Let's face it, most of us triathletes out there have opened up a new block of training, and have had one of two reactions: how am I supposed to handle that?, or, probably more often, that's it?  Shouldn't I be doing more? So-and-so is doing x more hours with more intervals and posting selfies on twitter while running 5:30 miles after biking 5 hours and then swimming 100x100 the next morning.  I did more in my last block/month/year!  I need track workouts and bike tempos and different swim intervals!  I need a 27 mile run!  Shouldn't the end of that ride be Z2?  Z3?  Why do I have more than one recovery day!!!  Then, invariably, in spite of myself, I find myself either A. handling what I thought I couldn't, or B. secretly thanking my lucky stars that I didn't have to get my HR into Z2 at the end of that ride, because it left me laying on the floor in my normatecs between the couches, wrapped in a blanket, crying out for some Chipotle, even with those extra recovery days (not that this happened recently...).  But, this certainly is NOT to say that I've hit everything perfectly according to plan since getting back on track last spring.  Not even CLOSE.  Every time I've missed, I've been filled with doubts and concerns.  I've learned how to focus on the past successes and block the past failures at workouts from my mind, in many cases, which can be both a blessing and a curse.  A blessing because this perspective is healthy, but a curse because each new failure can briefly cause questioning and panic, as I then go through a period of ohmygosh I used to be able o do 17 hard days in a row on 5 hours of sleep a night without a problem.  How I felt last early Spring...I never want to be there again.  Every day or two where I don't feel quite right now, I can't help but wonder-is it happening again?  It's taken me over six months to finally start to feel like, maybe, maybe I'm past it.

   So where am I going with this exactly?  Well, I'm not entirely sure.  At some point, it becomes about the lessons we learn along the way.  I've learned that I need to be both mean and kind to myself.  I've had a whole, whole bunch of, suck it up, buttercup; shut up, legs!; go find yourself a real problem; just keep your sorry ass moving; you're never going to get any better unless you keep freaking going moments this year, where I've had to be a little mean to myself in order to keep on keeping on.  But, at some point on those days, I've also had to be kind to myself- you're getting through it; you're doing what you can; you see the benefit eventually; today survive, tomorrow thrive.  I've also had sessions and days where I just haven't been able to keep going; where I haven't been able to force my way through.  Those are the days that I've had to be the most kind to myself, where I've had to tell myself that sometimes, even the strongest mind can't force the body when the muscles and nerves and blood vessels just won't function.  It's inevitable; it's going to happen now and then, and it will be ok.  I've learned that as much as I strive for perfection out of myself, I won't reach it; I'll always find something to criticize (and I've been called out on this here and there, too).  At the same time, though, I've learned that I also need to find some pride in what my body does for me on a day to day basis, and I need to forgive its shortcomings.  I've learned that sometimes, no matter what society says, I just really need more sleep than what seems humanly possible.  Sometimes, maybe it's that 9pm foray into the cereal box that gets me through that long run after a day of feeling completely depleted, so maybe I shouldn't beat myself up too much about that extra pound or two over race weight, because isn't getting through the run important too?  I've learned that the older I get and the more hours I put in, that I really can't get away with skimping on the recovery stuff, even if I have an easy day the next day-because it will get hard again, and I will need everything I can get.  Sometimes, I really, really just need to trust that my body and legs won't be there every day, but as long as I get it 95% right, I can trust myself on race day.  Perspective.  I put a huge portion of my existence into my ability to swim, bike, and run all day.  That was just a summer day of my childhood.  There are real problems out there.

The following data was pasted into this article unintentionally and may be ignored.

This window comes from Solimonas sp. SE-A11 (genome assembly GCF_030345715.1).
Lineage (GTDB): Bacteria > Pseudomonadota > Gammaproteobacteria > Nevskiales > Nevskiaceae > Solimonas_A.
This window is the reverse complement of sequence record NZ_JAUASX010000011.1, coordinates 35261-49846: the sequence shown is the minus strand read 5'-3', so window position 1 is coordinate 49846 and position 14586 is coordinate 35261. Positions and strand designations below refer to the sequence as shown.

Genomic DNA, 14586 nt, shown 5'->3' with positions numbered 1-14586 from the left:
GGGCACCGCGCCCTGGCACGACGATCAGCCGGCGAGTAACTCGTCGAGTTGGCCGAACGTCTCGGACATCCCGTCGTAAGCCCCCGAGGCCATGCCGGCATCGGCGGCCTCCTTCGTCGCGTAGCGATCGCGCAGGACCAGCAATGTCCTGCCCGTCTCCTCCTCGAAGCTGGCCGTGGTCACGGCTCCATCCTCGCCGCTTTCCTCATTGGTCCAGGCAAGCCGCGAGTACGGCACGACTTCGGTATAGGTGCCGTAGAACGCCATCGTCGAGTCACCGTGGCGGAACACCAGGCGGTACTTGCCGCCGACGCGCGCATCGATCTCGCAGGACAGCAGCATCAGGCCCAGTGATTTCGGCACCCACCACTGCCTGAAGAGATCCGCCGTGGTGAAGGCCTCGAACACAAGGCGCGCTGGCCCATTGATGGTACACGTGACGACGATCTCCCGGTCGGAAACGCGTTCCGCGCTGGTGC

So, as I sit here within three weeks of what (assuming all goes according to plan) will be my final IM of the season, I know that my prep for this race has been a microcosm of the entire year-some bumps along the way, some triumphs, some good days, some bad days.  More than anything, I've gained a greater appreciation for the sport and my place within it, I've figured out how to push and shove without forcing, and I've come to realize that sometimes, I just need to keep on keeping on.  Whatever happens in Mexico, well, it won't stay in Mexico, but I'm determined to enjoy it this time around.  Because hey...I won't be in my thirties forever, right?